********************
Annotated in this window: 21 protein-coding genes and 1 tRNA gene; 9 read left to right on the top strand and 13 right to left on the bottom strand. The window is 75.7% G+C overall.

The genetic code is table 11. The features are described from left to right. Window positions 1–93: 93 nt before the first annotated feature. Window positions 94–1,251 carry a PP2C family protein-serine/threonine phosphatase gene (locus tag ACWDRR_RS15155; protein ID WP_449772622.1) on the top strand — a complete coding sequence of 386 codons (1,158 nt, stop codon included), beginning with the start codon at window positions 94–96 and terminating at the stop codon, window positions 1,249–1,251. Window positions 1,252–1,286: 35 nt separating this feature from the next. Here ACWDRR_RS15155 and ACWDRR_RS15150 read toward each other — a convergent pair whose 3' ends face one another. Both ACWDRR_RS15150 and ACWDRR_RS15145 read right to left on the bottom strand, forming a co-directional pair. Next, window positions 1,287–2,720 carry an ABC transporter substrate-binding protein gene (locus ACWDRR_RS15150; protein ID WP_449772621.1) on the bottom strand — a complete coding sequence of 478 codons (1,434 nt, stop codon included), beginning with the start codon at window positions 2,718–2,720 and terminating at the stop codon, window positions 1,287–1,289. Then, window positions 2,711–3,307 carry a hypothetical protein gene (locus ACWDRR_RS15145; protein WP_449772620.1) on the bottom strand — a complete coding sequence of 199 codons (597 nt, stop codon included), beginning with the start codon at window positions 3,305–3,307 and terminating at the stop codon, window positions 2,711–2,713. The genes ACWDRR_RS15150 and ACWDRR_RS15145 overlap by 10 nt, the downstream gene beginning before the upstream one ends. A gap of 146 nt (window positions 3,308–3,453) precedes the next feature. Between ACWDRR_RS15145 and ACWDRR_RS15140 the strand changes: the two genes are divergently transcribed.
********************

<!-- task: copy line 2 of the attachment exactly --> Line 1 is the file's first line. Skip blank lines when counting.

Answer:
The genetic code is table 11. The features are described from left to right. Window positions 1–93: 93 nt before the first annotated feature. Window positions 94–1,251 carry a PP2C family protein-serine/threonine phosphatase gene (locus tag ACWDRR_RS15155; protein ID WP_449772622.1) on the top strand — a complete coding sequence of 386 codons (1,158 nt, stop codon included), beginning with the start codon at window positions 94–96 and terminating at the stop codon, window positions 1,249–1,251. Window positions 1,252–1,286: 35 nt separating this feature from the next. Here ACWDRR_RS15155 and ACWDRR_RS15150 read toward each other — a convergent pair whose 3' ends face one another. Both ACWDRR_RS15150 and ACWDRR_RS15145 read right to left on the bottom strand, forming a co-directional pair. Next, window positions 1,287–2,720 carry an ABC transporter substrate-binding protein gene (locus ACWDRR_RS15150; protein ID WP_449772621.1) on the bottom strand — a complete coding sequence of 478 codons (1,434 nt, stop codon included), beginning with the start codon at window positions 2,718–2,720 and terminating at the stop codon, window positions 1,287–1,289. Then, window positions 2,711–3,307 carry a hypothetical protein gene (locus ACWDRR_RS15145; protein WP_449772620.1) on the bottom strand — a complete coding sequence of 199 codons (597 nt, stop codon included), beginning with the start codon at window positions 3,305–3,307 and terminating at the stop codon, window positions 2,711–2,713. The genes ACWDRR_RS15150 and ACWDRR_RS15145 overlap by 10 nt, the downstream gene beginning before the upstream one ends. A gap of 146 nt (window positions 3,308–3,453) precedes the next feature. Between ACWDRR_RS15145 and ACWDRR_RS15140 the strand changes: the two genes are divergently transcribed.